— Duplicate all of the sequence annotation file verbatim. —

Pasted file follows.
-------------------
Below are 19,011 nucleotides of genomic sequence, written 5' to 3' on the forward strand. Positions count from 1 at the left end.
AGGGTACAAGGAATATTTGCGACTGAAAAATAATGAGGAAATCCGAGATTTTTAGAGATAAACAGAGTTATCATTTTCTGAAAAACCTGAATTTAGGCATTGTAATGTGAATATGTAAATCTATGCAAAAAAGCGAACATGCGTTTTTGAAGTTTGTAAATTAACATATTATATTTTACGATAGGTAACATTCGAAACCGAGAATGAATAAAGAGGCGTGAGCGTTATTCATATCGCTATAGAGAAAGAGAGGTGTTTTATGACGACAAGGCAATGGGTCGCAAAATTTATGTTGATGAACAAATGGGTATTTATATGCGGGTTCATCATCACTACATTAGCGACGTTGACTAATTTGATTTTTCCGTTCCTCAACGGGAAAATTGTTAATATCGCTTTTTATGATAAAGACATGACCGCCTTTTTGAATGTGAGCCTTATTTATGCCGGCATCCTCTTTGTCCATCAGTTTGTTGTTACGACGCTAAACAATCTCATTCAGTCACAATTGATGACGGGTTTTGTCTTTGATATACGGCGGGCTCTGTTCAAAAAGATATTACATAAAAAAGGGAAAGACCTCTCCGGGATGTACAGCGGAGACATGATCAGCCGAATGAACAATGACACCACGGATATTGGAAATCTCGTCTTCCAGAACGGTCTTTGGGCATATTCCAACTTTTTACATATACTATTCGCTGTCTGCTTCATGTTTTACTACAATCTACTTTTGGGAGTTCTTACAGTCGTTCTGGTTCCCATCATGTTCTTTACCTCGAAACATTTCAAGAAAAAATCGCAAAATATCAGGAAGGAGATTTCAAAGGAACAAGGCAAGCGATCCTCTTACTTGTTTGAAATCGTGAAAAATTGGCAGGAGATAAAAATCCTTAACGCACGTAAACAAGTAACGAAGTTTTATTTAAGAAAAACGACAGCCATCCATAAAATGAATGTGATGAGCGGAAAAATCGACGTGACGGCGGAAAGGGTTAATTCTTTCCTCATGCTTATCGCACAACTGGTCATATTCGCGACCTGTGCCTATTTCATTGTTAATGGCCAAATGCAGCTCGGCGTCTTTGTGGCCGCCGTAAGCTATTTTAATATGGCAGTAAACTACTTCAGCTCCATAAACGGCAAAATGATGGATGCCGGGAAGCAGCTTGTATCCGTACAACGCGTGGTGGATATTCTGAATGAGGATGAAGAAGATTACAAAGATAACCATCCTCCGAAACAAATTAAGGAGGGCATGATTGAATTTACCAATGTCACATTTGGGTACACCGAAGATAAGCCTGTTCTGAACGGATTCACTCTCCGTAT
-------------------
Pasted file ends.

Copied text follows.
Below are 19,011 nucleotides of genomic sequence, written 5' to 3' on the forward strand. Positions count from 1 at the left end.
AGGGTACAAGGAATATTTGCGACTGAAAAATAATGAGGAAATCCGAGATTTTTAGAGATAAACAGAGTTATCATTTTCTGAAAAACCTGAATTTAGGCATTGTAATGTGAATATGTAAATCTATGCAAAAAAGCGAACATGCGTTTTTGAAGTTTGTAAATTAACATATTATATTTTACGATAGGTAACATTCGAAACCGAGAATGAATAAAGAGGCGTGAGCGTTATTCATATCGCTATAGAGAAAGAGAGGTGTTTTATGACGACAAGGCAATGGGTCGCAAAATTTATGTTGATGAACAAATGGGTATTTATATGCGGGTTCATCATCACTACATTAGCGACGTTGACTAATTTGATTTTTCCGTTCCTCAACGGGAAAATTGTTAATATCGCTTTTTATGATAAAGACATGACCGCCTTTTTGAATGTGAGCCTTATTTATGCCGGCATCCTCTTTGTCCATCAGTTTGTTGTTACGACGCTAAACAATCTCATTCAGTCACAATTGATGACGGGTTTTGTCTTTGATATACGGCGGGCTCTGTTCAAAAAGATATTACATAAAAAAGGGAAAGACCTCTCCGGGATGTACAGCGGAGACATGATCAGCCGAATGAACAATGACACCACGGATATTGGAAATCTCGTCTTCCAGAACGGTCTTTGGGCATATTCCAACTTTTTACATATACTATTCGCTGTCTGCTTCATGTTTTACTACAATCTACTTTTGGGAGTTCTTACAGTCGTTCTGGTTCCCATCATGTTCTTTACCTCGAAACATTTCAAGAAAAAATCGCAAAATATCAGGAAGGAGATTTCAAAGGAACAAGGCAAGCGATCCTCTTACTTGTTTGAAATCGTGAAAAATTGGCAGGAGATAAAAATCCTTAACGCACGTAAACAAGTAACGAAGTTTTATTTAAGAAAAACGACAGCCATCCATAAAATGAATGTGATGAGCGGAAAAATCGACGTGACGGCGGAAAGGGTTAATTCTTTCCTCATGCTTATCGCACAACTGGTCATATTCGCGACCTGTGCCTATTTCATTGTTAATGGCCAAATGCAGCTCGGCGTCTTTGTGGCCGCCGTAAGCTATTTTAATATGGCAGTAAACTACTTCAGCTCCATAAACGGCAAAATGATGGATGCCGGGAAGCAGCTTGTATCCGTACAACGCGTGGTGGATATTCTGAATGAGGATGAAGAAGATTACAAAGATAACCATCCTCCGAAACAAATTAAGGAGGGCATGATTGAATTTACCAATGTCACATTTGGGTACACCGAAGATAAGCCTGTTCTGAACGGATTCACTCTCCGTAT